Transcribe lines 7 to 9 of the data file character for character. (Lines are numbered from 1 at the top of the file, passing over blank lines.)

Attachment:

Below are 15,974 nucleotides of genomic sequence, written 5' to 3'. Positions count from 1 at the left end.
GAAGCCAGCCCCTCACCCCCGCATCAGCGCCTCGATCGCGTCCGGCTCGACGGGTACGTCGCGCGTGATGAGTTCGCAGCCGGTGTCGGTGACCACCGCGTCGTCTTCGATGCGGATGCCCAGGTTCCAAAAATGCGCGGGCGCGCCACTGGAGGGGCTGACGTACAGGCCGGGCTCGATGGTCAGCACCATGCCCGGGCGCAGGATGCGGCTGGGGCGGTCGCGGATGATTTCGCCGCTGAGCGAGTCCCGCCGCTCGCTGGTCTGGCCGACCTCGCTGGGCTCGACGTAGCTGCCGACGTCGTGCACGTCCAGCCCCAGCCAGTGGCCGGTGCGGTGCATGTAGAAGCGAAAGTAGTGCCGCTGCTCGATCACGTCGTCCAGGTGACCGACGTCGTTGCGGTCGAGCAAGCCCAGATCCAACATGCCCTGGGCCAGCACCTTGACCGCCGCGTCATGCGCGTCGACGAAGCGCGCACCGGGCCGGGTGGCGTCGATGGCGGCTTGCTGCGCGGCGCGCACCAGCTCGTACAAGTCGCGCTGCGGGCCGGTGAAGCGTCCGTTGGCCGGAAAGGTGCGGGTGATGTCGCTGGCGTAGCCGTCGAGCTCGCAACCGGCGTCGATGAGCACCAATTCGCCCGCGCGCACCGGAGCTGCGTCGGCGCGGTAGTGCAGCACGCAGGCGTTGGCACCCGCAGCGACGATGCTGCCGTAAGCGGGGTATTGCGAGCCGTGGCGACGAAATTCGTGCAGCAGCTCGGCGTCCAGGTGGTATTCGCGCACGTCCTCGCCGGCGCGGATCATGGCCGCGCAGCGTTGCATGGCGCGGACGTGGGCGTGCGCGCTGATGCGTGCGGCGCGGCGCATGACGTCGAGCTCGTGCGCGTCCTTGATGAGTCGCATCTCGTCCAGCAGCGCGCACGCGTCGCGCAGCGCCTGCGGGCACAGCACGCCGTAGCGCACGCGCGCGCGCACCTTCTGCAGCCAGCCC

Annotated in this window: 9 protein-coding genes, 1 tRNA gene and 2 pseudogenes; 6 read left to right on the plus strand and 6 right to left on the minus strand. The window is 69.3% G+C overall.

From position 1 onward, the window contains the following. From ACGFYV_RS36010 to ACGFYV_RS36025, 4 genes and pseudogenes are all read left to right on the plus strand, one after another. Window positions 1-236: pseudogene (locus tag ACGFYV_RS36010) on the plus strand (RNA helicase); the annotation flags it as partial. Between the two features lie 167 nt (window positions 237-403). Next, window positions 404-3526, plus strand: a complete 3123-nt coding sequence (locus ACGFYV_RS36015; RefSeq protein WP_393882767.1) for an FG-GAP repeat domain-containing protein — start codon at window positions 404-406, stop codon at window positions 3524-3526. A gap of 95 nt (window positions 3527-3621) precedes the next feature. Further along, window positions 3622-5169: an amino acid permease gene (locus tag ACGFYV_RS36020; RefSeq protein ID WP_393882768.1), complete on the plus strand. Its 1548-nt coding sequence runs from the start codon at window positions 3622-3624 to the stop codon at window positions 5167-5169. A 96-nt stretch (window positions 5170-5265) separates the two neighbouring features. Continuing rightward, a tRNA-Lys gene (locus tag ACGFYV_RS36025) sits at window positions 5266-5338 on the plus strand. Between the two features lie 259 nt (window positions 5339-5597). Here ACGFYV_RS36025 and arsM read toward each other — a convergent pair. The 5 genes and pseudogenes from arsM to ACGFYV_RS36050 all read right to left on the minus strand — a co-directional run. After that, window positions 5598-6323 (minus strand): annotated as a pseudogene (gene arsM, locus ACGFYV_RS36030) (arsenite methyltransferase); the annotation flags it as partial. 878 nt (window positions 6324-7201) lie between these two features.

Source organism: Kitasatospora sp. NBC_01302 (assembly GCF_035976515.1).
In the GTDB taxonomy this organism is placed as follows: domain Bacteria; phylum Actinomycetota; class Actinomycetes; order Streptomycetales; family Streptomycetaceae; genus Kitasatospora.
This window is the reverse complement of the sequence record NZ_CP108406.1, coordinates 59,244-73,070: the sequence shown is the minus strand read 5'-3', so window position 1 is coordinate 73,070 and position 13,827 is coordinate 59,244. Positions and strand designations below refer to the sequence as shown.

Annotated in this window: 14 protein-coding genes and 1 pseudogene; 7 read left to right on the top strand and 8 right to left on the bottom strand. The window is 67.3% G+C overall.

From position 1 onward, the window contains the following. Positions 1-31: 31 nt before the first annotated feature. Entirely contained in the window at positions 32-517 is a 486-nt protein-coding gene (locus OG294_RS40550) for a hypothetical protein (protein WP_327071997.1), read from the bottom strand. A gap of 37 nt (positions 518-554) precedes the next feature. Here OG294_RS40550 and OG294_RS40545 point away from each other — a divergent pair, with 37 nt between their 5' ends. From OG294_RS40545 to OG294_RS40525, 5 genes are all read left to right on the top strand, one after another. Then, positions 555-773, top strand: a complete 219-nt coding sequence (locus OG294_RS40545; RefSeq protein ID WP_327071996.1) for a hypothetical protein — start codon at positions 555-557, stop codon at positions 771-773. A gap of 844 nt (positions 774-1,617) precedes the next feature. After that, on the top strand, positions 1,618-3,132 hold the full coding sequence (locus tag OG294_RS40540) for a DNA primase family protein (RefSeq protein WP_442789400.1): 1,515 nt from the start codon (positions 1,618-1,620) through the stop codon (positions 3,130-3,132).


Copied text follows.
This window is the reverse complement of the sequence record NZ_CP108406.1, coordinates 59,244-73,070: the sequence shown is the minus strand read 5'-3', so window position 1 is coordinate 73,070 and position 13,827 is coordinate 59,244. Positions and strand designations below refer to the sequence as shown.

Annotated in this window: 14 protein-coding genes and 1 pseudogene; 7 read left to right on the top strand and 8 right to left on the bottom strand. The window is 67.3% G+C overall.

From position 1 onward, the window contains the following. Positions 1-31: 31 nt before the first annotated feature. Entirely contained in the window at positions 32-517 is a 486-nt protein-coding gene (locus OG294_RS40550) for a hypothetical protein (protein WP_327071997.1), read from the bottom strand. A gap of 37 nt (positions 518-554) precedes the next feature. Here OG294_RS40550 and OG294_RS40545 point away from each other — a divergent pair, with 37 nt between their 5' ends. From OG294_RS40545 to OG294_RS40525, 5 genes are all read left to right on the top strand, one after another. Then, positions 555-773, top strand: a complete 219-nt coding sequence (locus OG294_RS40545; RefSeq protein ID WP_327071996.1) for a hypothetical protein — start codon at positions 555-557, stop codon at positions 771-773. A gap of 844 nt (positions 774-1,617) precedes the next feature. After that, on the top strand, positions 1,618-3,132 hold the full coding sequence (locus tag OG294_RS40540) for a DNA primase family protein (RefSeq protein WP_442789400.1): 1,515 nt from the start codon (positions 1,618-1,620) through the stop codon (positions 3,130-3,132).